Edible flowers, Pansies.

Date: Thu, 16 May 1996 17:43:55 -0400
To: The Culinary Herbs & Spices List <HERBS.HOME.EASE.LSOFT.COM>
From: Pat Peck <arpeck.FREENET.SCRI.FSU.EDU>
Subject: Re: Nasturtiums

I have nastursiums growing now. Don't think its to late, but you may have trouble finding plants in the Nursery. You might also try pansies. They're pretty and taste great.

From: Pat Peck <arpeck.FREENET.SCRI.FSU.EDU>

> You wrote about tasting pansies--can you really?! Do you add them to a salad like nasturtiums?

Yes Anna you can eat pansies. Just put them in salad. Don't know how to describe taste. Also freeze them in ice cube trays and put in drinks. Only be sure to fill ice cube tray half full. Deposit pansy and then after slightly frozen, add more water to top. That way pansy is in middle of cube.

There are a number of edible flowers. Certain type of marigold. Not triple kind. Maybe someone knows. Also use Johnny Jump Ups (think that's what they're called). Growing up in South Florida. Ate hibiscus all the time. Don't know what kind they were. Just picked them and ate them. My family is a little gun shy over greens I fix.
Always checking to see what's in them.

From: Lynette Scribner <lscrib.GORGE.NET>

>Certain type of marigold. Not triple kind. Maybe someone knows.

The lemon gem marigold is edible and a beautiful plant as well. Little 1 foot mounded bushes covered with zillions of little yellow flowers which bloom all summer long. Smells sort of like a citrusy marigold. I got mine through Shepherd's and plan to plant a lot more of them this year!

From: "Mary E. Hall" <IOMA2.AOL.COM>

> Yes Anna you can eat pansies... //snip//... There are a number of edible flowers.

But if you're new to this, PLEASE be sure to eat only flowers you KNOW have had no pesticides or fungicides sprayed on them! That means you can't safely eat pansies from the flat you just bought at a nursery UNLESS you patronize an organic-only nursery. It also means that roses from a florist are NOT edible.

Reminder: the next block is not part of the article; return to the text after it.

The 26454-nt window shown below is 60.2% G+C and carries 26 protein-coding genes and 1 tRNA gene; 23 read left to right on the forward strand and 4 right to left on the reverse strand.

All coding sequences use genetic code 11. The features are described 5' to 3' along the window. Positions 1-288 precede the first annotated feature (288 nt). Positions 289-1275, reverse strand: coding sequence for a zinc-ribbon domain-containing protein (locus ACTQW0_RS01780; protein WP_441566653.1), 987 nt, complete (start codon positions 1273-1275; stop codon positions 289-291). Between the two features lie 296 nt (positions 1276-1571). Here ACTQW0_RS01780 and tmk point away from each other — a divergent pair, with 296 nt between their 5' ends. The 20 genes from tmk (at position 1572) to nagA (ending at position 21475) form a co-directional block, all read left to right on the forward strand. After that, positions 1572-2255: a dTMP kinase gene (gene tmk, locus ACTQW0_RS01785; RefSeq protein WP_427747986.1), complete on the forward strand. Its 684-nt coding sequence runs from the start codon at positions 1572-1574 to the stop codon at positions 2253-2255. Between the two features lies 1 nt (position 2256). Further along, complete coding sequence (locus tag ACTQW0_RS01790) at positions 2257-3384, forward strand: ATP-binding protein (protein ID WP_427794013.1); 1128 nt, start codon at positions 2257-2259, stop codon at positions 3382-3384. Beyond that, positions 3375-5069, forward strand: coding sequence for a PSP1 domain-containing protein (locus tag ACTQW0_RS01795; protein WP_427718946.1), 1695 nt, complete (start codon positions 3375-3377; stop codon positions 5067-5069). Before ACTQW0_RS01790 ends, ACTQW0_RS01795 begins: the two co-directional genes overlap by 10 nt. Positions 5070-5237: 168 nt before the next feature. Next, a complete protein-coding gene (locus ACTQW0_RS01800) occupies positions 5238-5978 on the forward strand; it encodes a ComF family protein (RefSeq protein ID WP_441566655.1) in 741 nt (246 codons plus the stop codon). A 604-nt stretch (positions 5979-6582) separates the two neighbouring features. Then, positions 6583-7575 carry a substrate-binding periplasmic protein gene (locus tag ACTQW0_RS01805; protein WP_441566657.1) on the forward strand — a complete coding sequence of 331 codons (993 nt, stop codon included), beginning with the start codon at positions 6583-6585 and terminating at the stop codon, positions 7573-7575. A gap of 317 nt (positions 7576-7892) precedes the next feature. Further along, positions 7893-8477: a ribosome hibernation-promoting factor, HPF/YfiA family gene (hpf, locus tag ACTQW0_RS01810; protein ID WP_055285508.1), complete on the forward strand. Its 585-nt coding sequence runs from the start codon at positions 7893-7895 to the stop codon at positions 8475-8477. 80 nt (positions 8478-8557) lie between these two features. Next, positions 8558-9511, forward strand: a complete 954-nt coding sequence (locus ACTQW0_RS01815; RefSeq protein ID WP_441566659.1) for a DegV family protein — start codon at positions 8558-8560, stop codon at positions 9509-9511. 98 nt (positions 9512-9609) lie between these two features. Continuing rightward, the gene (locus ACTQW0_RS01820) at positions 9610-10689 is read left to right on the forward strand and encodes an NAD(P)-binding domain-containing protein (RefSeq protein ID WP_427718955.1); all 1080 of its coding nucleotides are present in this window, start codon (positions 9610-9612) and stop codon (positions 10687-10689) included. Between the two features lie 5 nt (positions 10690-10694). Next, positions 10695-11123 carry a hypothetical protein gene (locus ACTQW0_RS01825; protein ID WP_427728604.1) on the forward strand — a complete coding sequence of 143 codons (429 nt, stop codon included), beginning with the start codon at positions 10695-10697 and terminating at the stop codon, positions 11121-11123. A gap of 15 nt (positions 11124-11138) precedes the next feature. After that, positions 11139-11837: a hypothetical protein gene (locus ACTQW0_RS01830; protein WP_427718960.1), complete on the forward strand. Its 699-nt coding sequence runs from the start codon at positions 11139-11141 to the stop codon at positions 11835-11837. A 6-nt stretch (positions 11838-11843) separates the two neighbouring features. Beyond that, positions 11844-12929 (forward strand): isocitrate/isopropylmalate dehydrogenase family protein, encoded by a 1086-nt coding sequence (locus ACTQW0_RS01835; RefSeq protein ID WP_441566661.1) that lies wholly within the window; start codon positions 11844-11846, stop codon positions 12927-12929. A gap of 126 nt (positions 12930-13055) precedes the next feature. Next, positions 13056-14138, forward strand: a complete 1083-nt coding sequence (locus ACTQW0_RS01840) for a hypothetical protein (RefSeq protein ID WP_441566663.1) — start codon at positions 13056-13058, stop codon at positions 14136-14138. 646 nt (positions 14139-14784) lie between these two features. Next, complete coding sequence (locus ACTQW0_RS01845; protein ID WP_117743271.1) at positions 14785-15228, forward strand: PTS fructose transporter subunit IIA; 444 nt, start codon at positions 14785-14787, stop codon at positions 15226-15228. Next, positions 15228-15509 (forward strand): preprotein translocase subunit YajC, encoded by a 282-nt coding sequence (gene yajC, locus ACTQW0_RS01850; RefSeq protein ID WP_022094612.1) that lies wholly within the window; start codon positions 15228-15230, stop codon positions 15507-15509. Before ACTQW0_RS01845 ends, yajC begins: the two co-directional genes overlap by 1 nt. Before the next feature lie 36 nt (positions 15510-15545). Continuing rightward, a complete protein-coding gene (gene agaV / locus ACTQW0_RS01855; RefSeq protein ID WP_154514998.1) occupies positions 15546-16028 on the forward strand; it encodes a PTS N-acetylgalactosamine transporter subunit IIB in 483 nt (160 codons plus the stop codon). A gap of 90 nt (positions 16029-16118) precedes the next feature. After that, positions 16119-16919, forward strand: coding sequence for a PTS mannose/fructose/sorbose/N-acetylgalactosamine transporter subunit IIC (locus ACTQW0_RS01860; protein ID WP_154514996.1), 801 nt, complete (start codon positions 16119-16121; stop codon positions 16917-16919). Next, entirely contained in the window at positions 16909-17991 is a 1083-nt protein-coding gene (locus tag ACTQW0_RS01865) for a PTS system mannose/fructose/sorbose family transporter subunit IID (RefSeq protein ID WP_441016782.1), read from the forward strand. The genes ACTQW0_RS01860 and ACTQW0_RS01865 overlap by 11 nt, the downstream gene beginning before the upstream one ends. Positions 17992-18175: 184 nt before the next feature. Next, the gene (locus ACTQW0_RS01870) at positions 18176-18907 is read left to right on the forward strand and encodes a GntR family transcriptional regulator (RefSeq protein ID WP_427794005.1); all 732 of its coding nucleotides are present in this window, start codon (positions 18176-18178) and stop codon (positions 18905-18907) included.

From: "Mary E. Hall" <IOMA2.AOL.COM>

Lisa asks, "What all CAN you eat -flower-wise??" Well, there's lots. I haven't seen a comprehensive list on Herbs List, so I brainstormed a good dozen or so, then started flipping through books out of curiosity. This is not all-inclusive, but it looks pretty safe (with the exception of primroses, but it's so commonly said to be edible that I had to mention it WITH a warning.) DO remember not to eat commercially-grown flowers unless you know they're grown 100% organically. Pesticides aren't good for people.

These are said to be nice for salads: nasturtiums, borage, roses, violets and their leaves, chives, broccoli (it turns into yellow florettes that look kind of pretty against spinach), dandelions, pansies & johnny-jump-ups, bergamot, calendula, sage, rosemary, and sweet rocket (whatever that is--I like the name!)

I have seen these cooked or brewed with: dianthus (aka the chrysanthemums known as "pinks"), elderflowers, mint, dandelions. I've heard rumors of mullein and soapwort blossoms in brewing, even.

I have also seen recipes for rose petal jam, hibuscus-blossom tea, and suggestions to make vinegars using carnations, clover, elderflowers, lavender, nasturtiums, primroses,* rose petals, rosemary flowers, thyme flowers, violets. ****However, I list primroses with a warning--some sources say it's toxic. It may be a confusion between varieties, or between European and American nomenclature, I don't know. So whether "the jury's still out" safety or not, I myself won't eat 'em, and I REALLY don't think making an infusion of it would be a good idea.

Citrus blossoms and apple blossoms also ring a bell as potential flavorings--if you live in an area where you can obtain them--but I have never seen it written down. "Orange blossom honey" by the way does not mean mixing the petals into the honey but taking the honey from bees who have fed at an orange grove.

I saw a beautiful thing done at a gourmet shop once. They pressed soft goat cheese into a form that they had lined with petals in patterns.

There's one more thing turned up in a "salad herbs" page that startled me. Dandelions I knew, but would you believe chickweed is edible? Well, maybe if I'm really desperate...I'd rather eat that than cicadas!

Mary "Emme"
who doesn't eat flowers much herself because she's got hay fever

From: "Janice D. Seals" <DianeTN5.AOL.COM>
Subject: Safe, Edible Flowers

Be certain that the flowers you use in cookery are pesticide-free. Before you start experimenting with all those pretty blossoms in your yard, it is essential that you become familiar with which ones are safe and which ones are unsafe.

Flowers have been used as food in cultures all over the world since antiquity. Odysseus encountered the lotus-eating Sybarites on his way home from Troy. Charlemagne ordered his wine to be flavored with palace garden carnations.

The Chinese have used daylilies,lotus, and chrysanthemums in their cuisine for centuries. Elizabethan cooks made "stewed primroses" and "gillyflower fondant" and Queen Bess favored Lavender conserve. The American colonists made such delicacies as violet vinegar, Oswego tea with bergamont flowers, and mutton broth with marigolds.